Strategies for addressing academic toxicity towards Israel
20 years ago, as a columnist for the Columbia University school paper, I was approached by students who wanted to share what they experienced on campus. “My professor told me that my green eyes prove Jews aren’t native to the land of Canaan,” one told me. “My professor wouldn’t let me ask a question in class until I told him how many Palestinians I killed,” another told me.
Thanks to the initiative of Daniella Kahane, and the support of Rachel Fish and the David Project, some of these stories became the core of the documentary known as “Columbia Unbecoming.” The film’s release rocked the campus. Together with Daniella, Aharon Horwitz, and Bari Weiss, I spent my last year of college focused on how to end the abuse of Jews and Israelis by their professors.
Obviously, we did not turn the tide. It only got worse. Now observing from a distance, I keep asking myself why the Jewish community failed to mount a successful counteroffensive over the past two decades. How could a community so deeply invested in the American academy forfeit the safety of Jews and fairness for Israel? How could Israel become so thoroughly branded as humanity’s nemesis even as the business and policy world came to know us as Startup Nation?
I believe there are three reasons for our failure:
- We obsessed over facts, not narrative.
- We did not provide an alternative.
- We did not diversify the playing field.
We obsessed over facts, not narrative. Hasbara as a strategy is founded on the assumption that the facts speak for themselves. We believed that if we only explained the facts, smart people would agree with the justice of Israel’s actions. We thought of the academy as an inherently logical place where the better argument wins the day.
Narrative trumps facts because it satiates the young adult’s search for meaning. When Edward Said bent post-colonialist theory to support the destruction of the Jewish liberation movement, he did so to give his students meaning. When Linda Sarsour kidnapped intersectionality for the purposes of a misogynistic, homophobic Islamist movement dedicated to the ethnic cleansing of Jews, she gave passionate youth a cause to fight for.
We didn’t offer an alternative. An alternative would be a narrative, backed by a compelling theory, that defines what is just and good against that which is criminal and evil. An alternative would be founded on a world-historical basis, explaining how humans who have not benefited from the rise of modernity, who have been stripped of their power by oppressive regimes, can live in dignity and prosperity. Zionism is rooted in such a theory: auto-emancipation. Yet we failed to apply that theory to other peoples, and have sabotaged efforts by others to self-define.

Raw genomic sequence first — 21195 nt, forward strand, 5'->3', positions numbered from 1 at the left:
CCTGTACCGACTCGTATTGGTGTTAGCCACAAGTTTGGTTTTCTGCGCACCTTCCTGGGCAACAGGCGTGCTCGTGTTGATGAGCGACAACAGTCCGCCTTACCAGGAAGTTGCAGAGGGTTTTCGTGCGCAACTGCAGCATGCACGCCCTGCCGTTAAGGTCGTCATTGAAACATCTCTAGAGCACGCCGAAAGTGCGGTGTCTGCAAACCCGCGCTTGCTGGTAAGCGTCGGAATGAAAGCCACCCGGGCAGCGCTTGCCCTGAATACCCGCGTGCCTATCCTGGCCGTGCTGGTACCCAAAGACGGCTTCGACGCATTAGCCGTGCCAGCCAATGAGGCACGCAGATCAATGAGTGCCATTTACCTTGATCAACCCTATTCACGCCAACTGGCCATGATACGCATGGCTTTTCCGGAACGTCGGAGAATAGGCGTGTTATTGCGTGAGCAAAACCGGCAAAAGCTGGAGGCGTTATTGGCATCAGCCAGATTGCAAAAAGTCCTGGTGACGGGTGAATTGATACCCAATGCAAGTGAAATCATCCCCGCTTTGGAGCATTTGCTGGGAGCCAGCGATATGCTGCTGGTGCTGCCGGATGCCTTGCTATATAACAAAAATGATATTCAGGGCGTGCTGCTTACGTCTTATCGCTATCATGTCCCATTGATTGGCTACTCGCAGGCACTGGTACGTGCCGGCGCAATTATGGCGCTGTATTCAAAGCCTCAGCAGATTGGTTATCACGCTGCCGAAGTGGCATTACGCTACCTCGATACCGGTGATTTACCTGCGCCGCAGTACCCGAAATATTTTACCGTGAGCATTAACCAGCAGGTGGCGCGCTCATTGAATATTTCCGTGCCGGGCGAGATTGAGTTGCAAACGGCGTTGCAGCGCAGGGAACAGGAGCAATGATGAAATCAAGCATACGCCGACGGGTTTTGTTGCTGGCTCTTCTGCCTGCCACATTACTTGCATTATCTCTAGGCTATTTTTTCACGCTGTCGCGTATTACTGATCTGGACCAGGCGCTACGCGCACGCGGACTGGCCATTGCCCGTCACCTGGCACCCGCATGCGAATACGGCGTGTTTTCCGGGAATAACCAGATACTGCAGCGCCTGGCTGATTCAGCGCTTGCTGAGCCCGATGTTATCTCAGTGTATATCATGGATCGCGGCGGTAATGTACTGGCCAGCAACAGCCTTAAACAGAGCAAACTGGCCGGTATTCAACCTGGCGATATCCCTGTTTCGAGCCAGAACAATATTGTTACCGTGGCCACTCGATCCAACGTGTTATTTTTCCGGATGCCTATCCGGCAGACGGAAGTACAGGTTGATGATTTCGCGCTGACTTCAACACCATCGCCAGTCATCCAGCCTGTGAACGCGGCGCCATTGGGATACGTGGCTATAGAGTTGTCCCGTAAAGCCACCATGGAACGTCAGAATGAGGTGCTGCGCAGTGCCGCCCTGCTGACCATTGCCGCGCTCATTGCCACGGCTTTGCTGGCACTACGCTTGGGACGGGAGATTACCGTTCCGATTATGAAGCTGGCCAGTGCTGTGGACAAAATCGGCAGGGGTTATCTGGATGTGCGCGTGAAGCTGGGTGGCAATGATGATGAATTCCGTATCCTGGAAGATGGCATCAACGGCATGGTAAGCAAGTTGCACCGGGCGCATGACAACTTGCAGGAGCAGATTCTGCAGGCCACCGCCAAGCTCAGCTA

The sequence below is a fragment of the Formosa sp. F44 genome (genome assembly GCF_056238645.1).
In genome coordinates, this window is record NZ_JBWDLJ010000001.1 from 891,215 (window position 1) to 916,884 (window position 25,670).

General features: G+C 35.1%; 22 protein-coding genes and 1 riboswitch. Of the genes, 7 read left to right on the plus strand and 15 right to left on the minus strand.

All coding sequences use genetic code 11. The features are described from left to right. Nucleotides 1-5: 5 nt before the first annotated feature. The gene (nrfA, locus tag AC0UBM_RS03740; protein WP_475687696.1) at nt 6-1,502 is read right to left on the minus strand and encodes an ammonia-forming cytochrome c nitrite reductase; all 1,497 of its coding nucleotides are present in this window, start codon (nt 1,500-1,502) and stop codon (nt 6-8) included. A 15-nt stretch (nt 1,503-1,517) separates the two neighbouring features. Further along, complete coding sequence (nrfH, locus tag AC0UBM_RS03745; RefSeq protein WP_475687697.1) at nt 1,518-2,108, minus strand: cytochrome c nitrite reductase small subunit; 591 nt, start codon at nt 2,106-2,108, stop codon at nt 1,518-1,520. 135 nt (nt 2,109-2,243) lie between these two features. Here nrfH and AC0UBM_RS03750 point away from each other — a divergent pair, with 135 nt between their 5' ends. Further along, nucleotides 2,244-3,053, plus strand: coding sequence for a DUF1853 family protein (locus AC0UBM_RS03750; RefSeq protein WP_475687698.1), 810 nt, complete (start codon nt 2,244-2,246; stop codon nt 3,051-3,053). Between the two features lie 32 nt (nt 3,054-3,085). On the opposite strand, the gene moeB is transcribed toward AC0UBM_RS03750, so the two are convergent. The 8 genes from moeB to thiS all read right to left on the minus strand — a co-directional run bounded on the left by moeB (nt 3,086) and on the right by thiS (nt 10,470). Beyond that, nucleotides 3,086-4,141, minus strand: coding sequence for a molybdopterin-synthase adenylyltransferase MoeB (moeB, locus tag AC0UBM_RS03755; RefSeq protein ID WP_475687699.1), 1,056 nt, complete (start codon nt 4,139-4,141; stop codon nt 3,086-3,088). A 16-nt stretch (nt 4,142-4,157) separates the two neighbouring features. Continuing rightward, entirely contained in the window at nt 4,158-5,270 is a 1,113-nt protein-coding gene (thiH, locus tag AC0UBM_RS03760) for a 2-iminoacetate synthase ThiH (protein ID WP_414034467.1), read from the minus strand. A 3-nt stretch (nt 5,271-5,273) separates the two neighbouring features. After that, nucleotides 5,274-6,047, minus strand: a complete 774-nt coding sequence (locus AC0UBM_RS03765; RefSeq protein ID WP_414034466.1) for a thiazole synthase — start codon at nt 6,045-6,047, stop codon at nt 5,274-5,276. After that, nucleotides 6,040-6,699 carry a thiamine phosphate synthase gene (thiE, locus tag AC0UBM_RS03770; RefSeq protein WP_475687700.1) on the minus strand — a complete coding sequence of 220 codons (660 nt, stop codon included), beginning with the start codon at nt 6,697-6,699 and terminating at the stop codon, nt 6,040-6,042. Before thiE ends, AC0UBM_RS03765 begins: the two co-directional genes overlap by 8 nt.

An alternative would be a comprehensive advancement of auto-emancipation for all disempowered people. For the Darfuri, for the Kurds, for the Turkomen, and yes for the Palestinians. A narrative that proves it is more effective to fight occupation by building an effective communal alternative, as the Zionist movement did under Ottoman and then British occupation.
It would be much easier for Israelis to imagine a Free Palestine if the Palestinian-governed entity in Gaza was a beacon of freedom. If the Palestinian-controlled areas of the West Bank bloomed with civil efforts for shared Arab-Jewish prosperity. If the Pride Movement supported a Palestinian cultural renaissance to show that love can, indeed, win the day.
Finally, we need to diversify the playing field. As Ivy League institutions got richer, their disproportionate power training the teachers for our future generations only grew. CUNY was replaced by Columbia, Brooklyn College by Brown as the training grounds for the academic leaders of the future. This concentration of power in a handful of institutions set the stage for Big Oil to invest upwards of $13 billion to capture the academy. Those grad students supporting Columbia’s unbecoming behavior 20 years ago are now heading departments. Admitting PhD students. Hiring associate professors. Shaping the curricula that shapes the future.